The Forensic Science undergraduate program is a concurrent degree program, which means students are required to declare a second degree in addition to Forensic Science. Due to the highly specialized and diverse nature of Forensic Science, the concurrent degree requirement allows students to choose degree combinations that will best prepare them for employment in their chosen career field.
- Any undergraduate degree can be paired with Forensic Science, with the exception of general studies, interdisciplinary or multidisciplinary studies, and other similar degrees.
- There is no separate application process for an undergraduate Forensic Science degree. Once a student has applied and been accepted to UCO, they may simply declare Forensic Science as one of their two degrees.
- Students who complete the concurrent Forensic Science program will be awarded two full Bachelor’s diplomas upon graduation.
There are two mechanisms for earning a Forensic Science undergraduate degree:
- Students must declare a primary degree at UCO in addition to Forensic Science.
- Students must fulfill all degree and GPA requirements for both degrees, and complete a minimum of 139 total credit hours.
- A student already possessing an eligible undergraduate degree can pursue a second Bachelor’s degree in Forensic Science by itself, as their previous degree meets the concurrent degree requirement.
- Students must fulfill all Forensic Science course and hour requirements (30-36 hours) regardless of previous coursework and where they earned their first degree.
- It is recommended that students who have already earned an eligible Bachelor’s degree also consider applying to our Forensic Science Graduate program (36 hours).
Forensic Science is an extremely broad field, ranging from Forensic Accounting to Forensic Zoology! Here are just some of the possible degree combinations that students can pair for a unique career in Forensic Science:
- Accounting: Forensic Accountant
- Art: Forensic Artist, Fingerprint Analyst
- Biology: DNA Analyst, Forensic Wildlife Biologist, Medical Examiner/Pathologist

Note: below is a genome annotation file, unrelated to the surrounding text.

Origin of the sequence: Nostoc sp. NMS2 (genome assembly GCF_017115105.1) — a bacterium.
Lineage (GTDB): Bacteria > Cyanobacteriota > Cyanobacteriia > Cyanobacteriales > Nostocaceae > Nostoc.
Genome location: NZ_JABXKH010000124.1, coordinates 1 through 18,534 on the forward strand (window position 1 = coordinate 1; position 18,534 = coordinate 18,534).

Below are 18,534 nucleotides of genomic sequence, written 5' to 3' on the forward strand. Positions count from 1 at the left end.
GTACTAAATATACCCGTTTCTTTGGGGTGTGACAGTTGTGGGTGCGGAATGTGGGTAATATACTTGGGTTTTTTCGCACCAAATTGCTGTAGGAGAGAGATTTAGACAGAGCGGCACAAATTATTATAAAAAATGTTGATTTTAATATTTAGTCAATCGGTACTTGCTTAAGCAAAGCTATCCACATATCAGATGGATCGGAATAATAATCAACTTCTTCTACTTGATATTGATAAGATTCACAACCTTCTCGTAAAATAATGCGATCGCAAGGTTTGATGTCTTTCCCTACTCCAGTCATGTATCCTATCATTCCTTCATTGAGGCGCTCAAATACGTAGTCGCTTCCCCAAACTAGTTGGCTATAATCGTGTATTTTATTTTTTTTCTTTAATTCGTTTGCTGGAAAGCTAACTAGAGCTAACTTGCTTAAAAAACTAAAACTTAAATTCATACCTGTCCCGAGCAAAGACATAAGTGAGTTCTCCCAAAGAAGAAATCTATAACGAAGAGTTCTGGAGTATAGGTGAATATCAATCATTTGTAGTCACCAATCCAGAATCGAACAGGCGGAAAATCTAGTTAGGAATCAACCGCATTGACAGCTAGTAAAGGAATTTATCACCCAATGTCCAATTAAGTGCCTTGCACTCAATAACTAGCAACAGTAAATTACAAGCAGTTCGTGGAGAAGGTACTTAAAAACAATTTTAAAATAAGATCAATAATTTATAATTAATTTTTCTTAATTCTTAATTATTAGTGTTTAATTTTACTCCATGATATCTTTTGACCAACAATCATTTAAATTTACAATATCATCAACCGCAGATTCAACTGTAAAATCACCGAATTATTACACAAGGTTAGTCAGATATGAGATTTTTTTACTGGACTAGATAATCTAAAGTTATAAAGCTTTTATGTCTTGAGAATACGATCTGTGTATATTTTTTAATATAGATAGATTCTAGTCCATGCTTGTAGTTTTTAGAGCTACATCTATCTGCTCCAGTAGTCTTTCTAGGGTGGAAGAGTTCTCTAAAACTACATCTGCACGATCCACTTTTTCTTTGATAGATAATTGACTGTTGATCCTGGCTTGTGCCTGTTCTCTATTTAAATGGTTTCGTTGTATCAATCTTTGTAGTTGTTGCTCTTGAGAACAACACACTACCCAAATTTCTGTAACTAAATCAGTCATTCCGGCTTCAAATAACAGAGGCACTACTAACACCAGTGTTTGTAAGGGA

- Chemistry: Forensic Chemist, Forensic Toxicologist
- Criminal Justice: Crime Scene Investigator
- Engineering/Physics: Explosives, Firearms, Forensic Engineer
- Funeral Service: Medicolegal / Death Scene Investigator
- Graphic Design: Crime Scene Reconstruction
- MIS/Computer Science: Digital Forensics Examiner, Cyber Security Specialist
- Nursing: Sexual Assault Nurse
- Psychology: Forensic Psychologist
- Sociology: Victim/Witness Advocate, Social Worker, Domestic Violence or Child Abuse Specialist
- And many more!
Statement on drug abuse and background checks related to the Forensic Science Program
Individuals seeking careers in forensic science and related fields are subject to background checks as they will work with sensitive information. These careers demand a high level of trust, unquestioned ethics, and professionalism. Students pursuing a degree in forensic science can also expect a background check as part of the required internship or practicum program. A background investigation typically includes review of arrest or conviction records; drug and alcohol use and abuse screening; review of credit reports; interview of friends, teachers, and supervisors; and possibly a polygraph examination. Issues derived from background investigations often preclude internships and employment in forensic science or related fields. Even though law enforcement agencies may differ in specific policies, tolerance levels, and practices related to the background investigation, it is unlikely that a candidate failing a background check will be accepted for an internship or able to secure employment in the forensic science field.